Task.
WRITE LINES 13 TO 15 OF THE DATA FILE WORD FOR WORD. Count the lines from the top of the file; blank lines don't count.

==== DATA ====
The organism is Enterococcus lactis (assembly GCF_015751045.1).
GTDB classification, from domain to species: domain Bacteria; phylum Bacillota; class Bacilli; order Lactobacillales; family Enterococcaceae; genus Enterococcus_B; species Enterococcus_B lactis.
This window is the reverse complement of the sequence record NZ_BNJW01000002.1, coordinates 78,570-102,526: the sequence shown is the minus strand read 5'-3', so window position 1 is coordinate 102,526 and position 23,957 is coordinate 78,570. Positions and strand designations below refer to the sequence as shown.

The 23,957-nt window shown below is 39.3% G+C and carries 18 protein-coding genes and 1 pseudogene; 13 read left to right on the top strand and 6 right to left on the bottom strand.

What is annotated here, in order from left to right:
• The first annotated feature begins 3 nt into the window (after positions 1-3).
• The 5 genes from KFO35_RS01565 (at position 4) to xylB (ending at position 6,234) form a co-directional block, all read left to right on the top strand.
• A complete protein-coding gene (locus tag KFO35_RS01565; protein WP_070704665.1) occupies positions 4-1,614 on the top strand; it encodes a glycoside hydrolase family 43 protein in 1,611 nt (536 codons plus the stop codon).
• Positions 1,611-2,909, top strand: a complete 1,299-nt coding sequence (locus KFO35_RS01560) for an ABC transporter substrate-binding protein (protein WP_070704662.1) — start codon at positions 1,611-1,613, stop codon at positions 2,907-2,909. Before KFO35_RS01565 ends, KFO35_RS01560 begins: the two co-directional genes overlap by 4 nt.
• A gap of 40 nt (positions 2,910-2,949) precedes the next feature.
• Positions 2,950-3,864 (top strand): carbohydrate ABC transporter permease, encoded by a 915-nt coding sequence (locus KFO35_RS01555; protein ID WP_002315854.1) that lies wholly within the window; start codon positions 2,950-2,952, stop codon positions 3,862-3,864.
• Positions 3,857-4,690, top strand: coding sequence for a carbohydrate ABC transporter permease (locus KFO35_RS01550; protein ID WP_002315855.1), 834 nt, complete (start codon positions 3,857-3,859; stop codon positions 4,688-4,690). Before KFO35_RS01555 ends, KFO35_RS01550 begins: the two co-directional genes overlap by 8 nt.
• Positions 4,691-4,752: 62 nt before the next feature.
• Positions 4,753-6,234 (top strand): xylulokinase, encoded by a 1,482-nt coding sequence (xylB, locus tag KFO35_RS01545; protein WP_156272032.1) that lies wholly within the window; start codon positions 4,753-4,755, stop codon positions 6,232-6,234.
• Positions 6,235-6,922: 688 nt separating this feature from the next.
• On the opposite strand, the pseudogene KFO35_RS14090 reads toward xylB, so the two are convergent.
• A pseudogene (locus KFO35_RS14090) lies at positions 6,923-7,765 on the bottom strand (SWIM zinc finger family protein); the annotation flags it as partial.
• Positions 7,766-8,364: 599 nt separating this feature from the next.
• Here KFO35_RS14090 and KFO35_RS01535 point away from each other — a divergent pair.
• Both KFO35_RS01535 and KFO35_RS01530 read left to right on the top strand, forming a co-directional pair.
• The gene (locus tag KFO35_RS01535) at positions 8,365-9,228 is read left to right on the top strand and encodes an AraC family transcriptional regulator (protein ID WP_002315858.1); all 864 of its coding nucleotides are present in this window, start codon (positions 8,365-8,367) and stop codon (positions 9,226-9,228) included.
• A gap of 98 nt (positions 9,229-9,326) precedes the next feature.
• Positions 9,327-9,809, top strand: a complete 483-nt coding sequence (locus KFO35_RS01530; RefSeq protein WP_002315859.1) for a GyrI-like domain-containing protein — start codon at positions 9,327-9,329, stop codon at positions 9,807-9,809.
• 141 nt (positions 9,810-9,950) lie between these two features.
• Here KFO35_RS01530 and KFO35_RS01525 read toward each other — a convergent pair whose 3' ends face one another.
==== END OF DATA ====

• Positions 4,691-4,752: 62 nt before the next feature.
• Positions 4,753-6,234 (top strand): xylulokinase, encoded by a 1,482-nt coding sequence (xylB, locus tag KFO35_RS01545; protein WP_156272032.1) that lies wholly within the window; start codon positions 4,753-4,755, stop codon positions 6,232-6,234.
• Positions 6,235-6,922: 688 nt separating this feature from the next.